Odds and Ends

Fast Food Friday: This Week’s Reads

April 15, 2016

It’s Friday! In light of jeans, amazing spring weather, and the anticipation of the weekend (or just happy hour), I thought I’d share a few interesting articles I read this week. Hopefully I’ll be circling back to these in the near future to ponder them in more depth, but until then enjoy some intelligent and thought-provoking conversation with your morning coffee, afternoon tea, evening cocktail.

The Sovereignty of Women  (Jill Lepore, The New Yorker) – A short but interesting essay on why we can’t escape the fact that an election that includes Hillary Clinton as a viable candidate will be a battle of the sexes. Lepore draws lines between Clinton and the tudors (Elizabeth and Mary), and what can I say? I’m a sucker for tudor history!

Steamed Up – The Slow-Roasted Sexism of Specialty Coffee (Lisa Knisely, Bitch) – I stumbled upon this a few days ago, but just noticed that this was actually published in 2013. As former barista, and coffee lover, this one produced an audible groan, not for its quality or content, but for the truth of the matter. Quick food for thought: as industries, skills, etc. enter the “masculine” zone they also enter a competitive zone. Is it really necessary to make baristas compete? We are also not lacking for other, pointless, culinary competition shows via reality TV. Don’t get me wrong, I went through a prolonged period of love and binge-watching with Ace of Cakes back in the day, but I’m thinking more about shows like Hell’s Kitchen where the presented challenge really has nothing to do with culinary skill. I will add as a disclaimer that I can’t confirm with absolute certainty that the show I have in mind is Hell’s Kitchen, but you know what I mean, the kind of competition where your opponent can limit your ingredients so you’re left trying to make a pizza with strawberries.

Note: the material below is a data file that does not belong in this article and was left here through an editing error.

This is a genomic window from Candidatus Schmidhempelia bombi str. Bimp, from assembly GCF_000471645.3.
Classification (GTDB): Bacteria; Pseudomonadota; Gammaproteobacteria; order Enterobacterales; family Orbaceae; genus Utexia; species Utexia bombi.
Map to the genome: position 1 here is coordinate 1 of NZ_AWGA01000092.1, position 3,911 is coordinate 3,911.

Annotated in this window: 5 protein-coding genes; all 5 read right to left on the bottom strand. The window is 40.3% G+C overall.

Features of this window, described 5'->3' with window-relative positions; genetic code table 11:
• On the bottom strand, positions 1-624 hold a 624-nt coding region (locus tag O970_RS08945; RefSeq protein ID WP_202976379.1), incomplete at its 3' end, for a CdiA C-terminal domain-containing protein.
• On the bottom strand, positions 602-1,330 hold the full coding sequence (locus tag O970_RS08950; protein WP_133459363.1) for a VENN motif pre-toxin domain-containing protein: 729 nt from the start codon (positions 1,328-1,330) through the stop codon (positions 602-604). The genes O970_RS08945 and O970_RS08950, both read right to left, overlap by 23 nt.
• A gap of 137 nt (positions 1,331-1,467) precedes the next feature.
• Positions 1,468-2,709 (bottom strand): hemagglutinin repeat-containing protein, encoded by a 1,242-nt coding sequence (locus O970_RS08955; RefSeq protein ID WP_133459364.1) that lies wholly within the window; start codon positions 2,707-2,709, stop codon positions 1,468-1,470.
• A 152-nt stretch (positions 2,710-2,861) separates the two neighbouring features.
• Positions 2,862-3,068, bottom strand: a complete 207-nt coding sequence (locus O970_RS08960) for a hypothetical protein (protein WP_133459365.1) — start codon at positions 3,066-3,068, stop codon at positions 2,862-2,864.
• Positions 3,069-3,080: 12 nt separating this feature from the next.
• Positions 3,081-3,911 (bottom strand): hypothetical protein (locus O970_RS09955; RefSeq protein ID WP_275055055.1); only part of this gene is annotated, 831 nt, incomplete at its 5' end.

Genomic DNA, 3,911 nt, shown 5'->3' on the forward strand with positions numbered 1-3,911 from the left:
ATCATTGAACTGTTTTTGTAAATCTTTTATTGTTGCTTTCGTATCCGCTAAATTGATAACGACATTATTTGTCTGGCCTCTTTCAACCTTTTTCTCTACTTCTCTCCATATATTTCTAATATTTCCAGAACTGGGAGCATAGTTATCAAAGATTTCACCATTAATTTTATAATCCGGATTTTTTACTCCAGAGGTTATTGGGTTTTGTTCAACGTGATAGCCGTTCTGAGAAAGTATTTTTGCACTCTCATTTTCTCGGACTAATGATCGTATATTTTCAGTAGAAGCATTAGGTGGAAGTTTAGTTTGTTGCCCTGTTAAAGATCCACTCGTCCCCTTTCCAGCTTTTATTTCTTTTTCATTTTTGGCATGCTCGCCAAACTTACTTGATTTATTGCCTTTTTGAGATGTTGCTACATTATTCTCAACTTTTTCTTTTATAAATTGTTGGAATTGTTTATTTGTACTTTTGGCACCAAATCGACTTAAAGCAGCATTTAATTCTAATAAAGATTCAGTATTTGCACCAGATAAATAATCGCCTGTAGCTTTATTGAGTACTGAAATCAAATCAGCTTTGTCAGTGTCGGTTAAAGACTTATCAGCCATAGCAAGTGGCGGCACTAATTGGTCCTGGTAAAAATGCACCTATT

The Minecraft Generation (Clive Thompson, NY Times) – Admittedly I have not played Minecraft, though I have watched a teenage seemingly lose interest in all other things to it. I am not pro-Mincraft, and I found this article a little too “out there” and championing digital-exclusive worlds for me (said the blog writer). I don’t think all users who get sucked into the vortex that is Minecraft find this experience to foster exploration outside of the game, and I think a game that never ends, and encourages you to never leave it, can be real trouble for some kids. Also, comparing the collection of digital resources in this game world to actually foraging for timber? I don’t think so. The only negative this article offered up was an instance of a 17 year old girl revealing her identity via the game’s social feature and subsequently being harassed, which to be clear, is a real negative in the online gaming world.

That’s all I’ve got for you today. Enjoy your weekend!

Photo credit: Kimberly Koppen

 

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